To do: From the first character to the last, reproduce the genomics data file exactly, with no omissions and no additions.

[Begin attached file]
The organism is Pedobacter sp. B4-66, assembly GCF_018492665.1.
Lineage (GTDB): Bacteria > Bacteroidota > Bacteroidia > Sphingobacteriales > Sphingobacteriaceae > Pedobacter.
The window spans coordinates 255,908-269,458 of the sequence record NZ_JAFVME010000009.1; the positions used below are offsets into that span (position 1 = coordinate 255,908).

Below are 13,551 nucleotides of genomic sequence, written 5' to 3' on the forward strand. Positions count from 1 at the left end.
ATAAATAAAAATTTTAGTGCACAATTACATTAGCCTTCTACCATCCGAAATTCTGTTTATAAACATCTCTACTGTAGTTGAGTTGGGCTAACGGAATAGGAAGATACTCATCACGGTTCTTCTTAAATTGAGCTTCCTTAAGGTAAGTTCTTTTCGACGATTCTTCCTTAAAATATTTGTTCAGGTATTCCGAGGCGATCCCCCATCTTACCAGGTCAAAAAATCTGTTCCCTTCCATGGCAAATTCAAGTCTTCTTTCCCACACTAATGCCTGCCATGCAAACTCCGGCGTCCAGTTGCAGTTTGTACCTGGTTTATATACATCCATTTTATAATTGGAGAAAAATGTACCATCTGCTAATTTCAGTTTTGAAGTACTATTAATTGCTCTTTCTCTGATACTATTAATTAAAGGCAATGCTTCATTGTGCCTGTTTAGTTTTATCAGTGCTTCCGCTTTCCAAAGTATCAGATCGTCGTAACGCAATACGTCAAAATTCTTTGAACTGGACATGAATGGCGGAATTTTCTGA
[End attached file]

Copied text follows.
The organism is Pedobacter sp. B4-66, assembly GCF_018492665.1.
Lineage (GTDB): Bacteria > Bacteroidota > Bacteroidia > Sphingobacteriales > Sphingobacteriaceae > Pedobacter.
The window spans coordinates 255,908-269,458 of the sequence record NZ_JAFVME010000009.1; the positions used below are offsets into that span (position 1 = coordinate 255,908).

Below are 13,551 nucleotides of genomic sequence, written 5' to 3' on the forward strand. Positions count from 1 at the left end.
ATAAATAAAAATTTTAGTGCACAATTACATTAGCCTTCTACCATCCGAAATTCTGTTTATAAACATCTCTACTGTAGTTGAGTTGGGCTAACGGAATAGGAAGATACTCATCACGGTTCTTCTTAAATTGAGCTTCCTTAAGGTAAGTTCTTTTCGACGATTCTTCCTTAAAATATTTGTTCAGGTATTCCGAGGCGATCCCCCATCTTACCAGGTCAAAAAATCTGTTCCCTTCCATGGCAAATTCAAGTCTTCTTTCCCACACTAATGCCTGCCATGCAAACTCCGGCGTCCAGTTGCAGTTTGTACCTGGTTTATATACATCCATTTTATAATTGGAGAAAAATGTACCATCTGCTAATTTCAGTTTTGAAGTACTATTAATTGCTCTTTCTCTGATACTATTAATTAAAGGCAATGCTTCATTGTGCCTGTTTAGTTTTATCAGTGCTTCCGCTTTCCAAAGTATCAGATCGTCGTAACGCAATACGTCAAAATTCTTTGAACTGGACATGAATGGCGGAATTTTCTGA